The ship moved slowly over the sea that summer of 1913 toward its destination and the arms of the Statue of Liberty. The days on the journey were difficult but Carolina didn’t mind it at all. She was with her family! Her step-mother, Angelina, was very kind and her little sisters were sweet. She couldn’t give them enough hugs to make up for all of the missed time! The oldest child, Aida, was five. The next, Ada, was three. And the baby, Eva, was one. In addition, Carolina’s brother, Armando, was with her. At thirteen he was handsome and attracted the attention of all the young girls on the ship. Carolina was proud to be his sister and savored the times he took her with him as he traversed the passages of the ship. She was also surprised to see how difficult it was for those passengers traveling in steerage. Her father had arrange for them to travel second class which was far better conditions than those that existed below.
As they approached Ellis Island, Carolina became nervous. Her father was there waiting for her. How should she tell him how grateful she was that he had arranged for her to join him in America? Should she rush to him and jump in his arms? Should she play the part of a young lady and demurely curtsy to him and offer her hand, after all, she was ten years old now. She was not a child anymore. She practiced her curtsy over and over, trying to get it perfect.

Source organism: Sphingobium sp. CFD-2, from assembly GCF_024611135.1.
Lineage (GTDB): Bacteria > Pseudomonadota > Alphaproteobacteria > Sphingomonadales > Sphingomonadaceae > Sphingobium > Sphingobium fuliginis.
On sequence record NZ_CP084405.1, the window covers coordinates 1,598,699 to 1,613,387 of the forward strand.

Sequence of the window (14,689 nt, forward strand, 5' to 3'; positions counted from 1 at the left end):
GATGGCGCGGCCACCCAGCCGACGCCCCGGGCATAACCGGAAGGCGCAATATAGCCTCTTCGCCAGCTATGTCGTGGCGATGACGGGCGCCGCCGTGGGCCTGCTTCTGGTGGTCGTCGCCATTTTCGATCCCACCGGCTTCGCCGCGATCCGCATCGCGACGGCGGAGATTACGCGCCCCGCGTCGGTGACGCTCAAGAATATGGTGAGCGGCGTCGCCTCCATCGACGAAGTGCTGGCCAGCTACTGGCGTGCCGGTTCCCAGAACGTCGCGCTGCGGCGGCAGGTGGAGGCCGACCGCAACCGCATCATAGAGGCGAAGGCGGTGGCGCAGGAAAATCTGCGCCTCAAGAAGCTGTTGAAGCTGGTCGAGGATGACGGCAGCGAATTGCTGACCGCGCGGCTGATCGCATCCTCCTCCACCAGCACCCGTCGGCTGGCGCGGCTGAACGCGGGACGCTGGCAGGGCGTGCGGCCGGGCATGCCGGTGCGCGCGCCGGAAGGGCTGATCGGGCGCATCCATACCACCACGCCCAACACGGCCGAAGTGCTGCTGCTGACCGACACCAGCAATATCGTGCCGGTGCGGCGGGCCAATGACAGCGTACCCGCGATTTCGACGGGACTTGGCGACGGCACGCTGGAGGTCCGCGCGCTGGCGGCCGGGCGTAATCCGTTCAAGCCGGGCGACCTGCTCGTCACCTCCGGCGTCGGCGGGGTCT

She was holding Eva in her arms when they saw him waiting for them at the reception room on Ellis Island where families were reunited. Her father looked relieved to see that his family had arrived safely and he greeted his wife first and took Ada from her arms. Aida, whom everyone called Edith, wrapped herself around his leg tightly as if she was afraid he would disappear if she didn’t have him within her grasp. Carolina stood back from them as she watched this scene of a family reuniting. Her family. Her heart had trouble beating in rhythm. A coldness covered her and she shivered. Angelina saw Carolina turn white so she reached for Eva and drew the baby into arms. Angelina asked, “Carolina, are you alright?” With a dry mouth she replied, “Yes, mam.” Angelo stood next to Armando who was almost as tall as their father. “Father, where shall we go now?” Angelo looked toward Carolina and nodded a polite welcome. “Follow me, Armando, take as much of the luggage that you can carry. I have a wagon over here.” They all followed him and loaded the bags into the wagon. Carolina followed in a daze, she was living her dream. She was with her family and they were traveling to their new home in America, together!